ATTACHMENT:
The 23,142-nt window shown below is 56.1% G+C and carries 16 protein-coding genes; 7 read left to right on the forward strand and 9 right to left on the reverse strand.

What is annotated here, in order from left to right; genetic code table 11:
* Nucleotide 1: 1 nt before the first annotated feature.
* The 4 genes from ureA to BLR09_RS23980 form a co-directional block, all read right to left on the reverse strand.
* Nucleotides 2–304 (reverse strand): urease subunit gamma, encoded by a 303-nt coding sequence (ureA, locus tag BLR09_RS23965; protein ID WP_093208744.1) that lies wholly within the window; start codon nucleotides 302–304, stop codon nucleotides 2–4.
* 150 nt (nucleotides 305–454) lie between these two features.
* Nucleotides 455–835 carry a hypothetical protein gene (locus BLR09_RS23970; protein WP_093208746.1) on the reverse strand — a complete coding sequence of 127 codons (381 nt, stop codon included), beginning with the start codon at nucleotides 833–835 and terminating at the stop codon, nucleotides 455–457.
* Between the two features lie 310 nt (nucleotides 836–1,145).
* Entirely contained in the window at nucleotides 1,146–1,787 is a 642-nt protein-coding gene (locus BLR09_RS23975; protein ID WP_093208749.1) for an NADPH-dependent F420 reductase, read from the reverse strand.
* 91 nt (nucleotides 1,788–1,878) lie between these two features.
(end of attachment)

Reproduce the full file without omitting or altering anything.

The 23,142-nt window shown below is 56.1% G+C and carries 16 protein-coding genes; 7 read left to right on the forward strand and 9 right to left on the reverse strand.

What is annotated here, in order from left to right; genetic code table 11:
* Nucleotide 1: 1 nt before the first annotated feature.
* The 4 genes from ureA to BLR09_RS23980 form a co-directional block, all read right to left on the reverse strand.
* Nucleotides 2–304 (reverse strand): urease subunit gamma, encoded by a 303-nt coding sequence (ureA, locus tag BLR09_RS23965; protein ID WP_093208744.1) that lies wholly within the window; start codon nucleotides 302–304, stop codon nucleotides 2–4.
* 150 nt (nucleotides 305–454) lie between these two features.
* Nucleotides 455–835 carry a hypothetical protein gene (locus BLR09_RS23970; protein WP_093208746.1) on the reverse strand — a complete coding sequence of 127 codons (381 nt, stop codon included), beginning with the start codon at nucleotides 833–835 and terminating at the stop codon, nucleotides 455–457.
* Between the two features lie 310 nt (nucleotides 836–1,145).
* Entirely contained in the window at nucleotides 1,146–1,787 is a 642-nt protein-coding gene (locus BLR09_RS23975; protein ID WP_093208749.1) for an NADPH-dependent F420 reductase, read from the reverse strand.
* 91 nt (nucleotides 1,788–1,878) lie between these two features.